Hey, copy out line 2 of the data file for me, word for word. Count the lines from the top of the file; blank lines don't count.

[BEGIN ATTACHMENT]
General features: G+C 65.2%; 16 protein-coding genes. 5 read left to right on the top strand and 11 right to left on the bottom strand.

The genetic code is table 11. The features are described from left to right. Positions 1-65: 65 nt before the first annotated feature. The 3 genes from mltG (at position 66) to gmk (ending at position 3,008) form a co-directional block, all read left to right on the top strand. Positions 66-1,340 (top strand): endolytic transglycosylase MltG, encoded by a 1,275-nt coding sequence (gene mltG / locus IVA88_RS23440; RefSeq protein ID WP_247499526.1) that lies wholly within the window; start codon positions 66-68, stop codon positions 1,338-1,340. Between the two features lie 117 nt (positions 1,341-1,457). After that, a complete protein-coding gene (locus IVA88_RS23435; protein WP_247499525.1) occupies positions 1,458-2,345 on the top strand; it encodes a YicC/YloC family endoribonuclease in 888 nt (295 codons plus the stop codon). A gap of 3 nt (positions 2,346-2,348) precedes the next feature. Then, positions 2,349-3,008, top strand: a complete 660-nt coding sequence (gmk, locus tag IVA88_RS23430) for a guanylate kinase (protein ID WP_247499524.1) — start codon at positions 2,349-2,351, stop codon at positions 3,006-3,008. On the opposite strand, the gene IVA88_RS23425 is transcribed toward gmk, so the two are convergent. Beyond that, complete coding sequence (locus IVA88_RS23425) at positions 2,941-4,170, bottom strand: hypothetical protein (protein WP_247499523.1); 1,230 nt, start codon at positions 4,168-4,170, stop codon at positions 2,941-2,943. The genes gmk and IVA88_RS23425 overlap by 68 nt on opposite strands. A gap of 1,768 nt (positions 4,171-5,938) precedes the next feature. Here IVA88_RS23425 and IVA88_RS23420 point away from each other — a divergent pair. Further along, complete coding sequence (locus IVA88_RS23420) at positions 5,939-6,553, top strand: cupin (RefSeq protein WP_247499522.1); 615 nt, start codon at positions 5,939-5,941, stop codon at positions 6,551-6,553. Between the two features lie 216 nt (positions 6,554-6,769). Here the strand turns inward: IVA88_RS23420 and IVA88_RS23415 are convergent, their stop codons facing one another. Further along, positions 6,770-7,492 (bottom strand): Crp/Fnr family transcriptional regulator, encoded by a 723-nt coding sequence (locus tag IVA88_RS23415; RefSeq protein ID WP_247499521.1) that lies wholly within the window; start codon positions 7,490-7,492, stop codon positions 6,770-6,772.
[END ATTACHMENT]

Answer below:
The genetic code is table 11. The features are described from left to right. Positions 1-65: 65 nt before the first annotated feature. The 3 genes from mltG (at position 66) to gmk (ending at position 3,008) form a co-directional block, all read left to right on the top strand. Positions 66-1,340 (top strand): endolytic transglycosylase MltG, encoded by a 1,275-nt coding sequence (gene mltG / locus IVA88_RS23440; RefSeq protein ID WP_247499526.1) that lies wholly within the window; start codon positions 66-68, stop codon positions 1,338-1,340. Between the two features lie 117 nt (positions 1,341-1,457). After that, a complete protein-coding gene (locus IVA88_RS23435; protein WP_247499525.1) occupies positions 1,458-2,345 on the top strand; it encodes a YicC/YloC family endoribonuclease in 888 nt (295 codons plus the stop codon). A gap of 3 nt (positions 2,346-2,348) precedes the next feature. Then, positions 2,349-3,008, top strand: a complete 660-nt coding sequence (gmk, locus tag IVA88_RS23430) for a guanylate kinase (protein ID WP_247499524.1) — start codon at positions 2,349-2,351, stop codon at positions 3,006-3,008. On the opposite strand, the gene IVA88_RS23425 is transcribed toward gmk, so the two are convergent. Beyond that, complete coding sequence (locus IVA88_RS23425) at positions 2,941-4,170, bottom strand: hypothetical protein (protein WP_247499523.1); 1,230 nt, start codon at positions 4,168-4,170, stop codon at positions 2,941-2,943. The genes gmk and IVA88_RS23425 overlap by 68 nt on opposite strands. A gap of 1,768 nt (positions 4,171-5,938) precedes the next feature. Here IVA88_RS23425 and IVA88_RS23420 point away from each other — a divergent pair. Further along, complete coding sequence (locus IVA88_RS23420) at positions 5,939-6,553, top strand: cupin (RefSeq protein WP_247499522.1); 615 nt, start codon at positions 5,939-5,941, stop codon at positions 6,551-6,553. Between the two features lie 216 nt (positions 6,554-6,769). Here the strand turns inward: IVA88_RS23420 and IVA88_RS23415 are convergent, their stop codons facing one another. Further along, positions 6,770-7,492 (bottom strand): Crp/Fnr family transcriptional regulator, encoded by a 723-nt coding sequence (locus tag IVA88_RS23415; RefSeq protein ID WP_247499521.1) that lies wholly within the window; start codon positions 7,490-7,492, stop codon positions 6,770-6,772.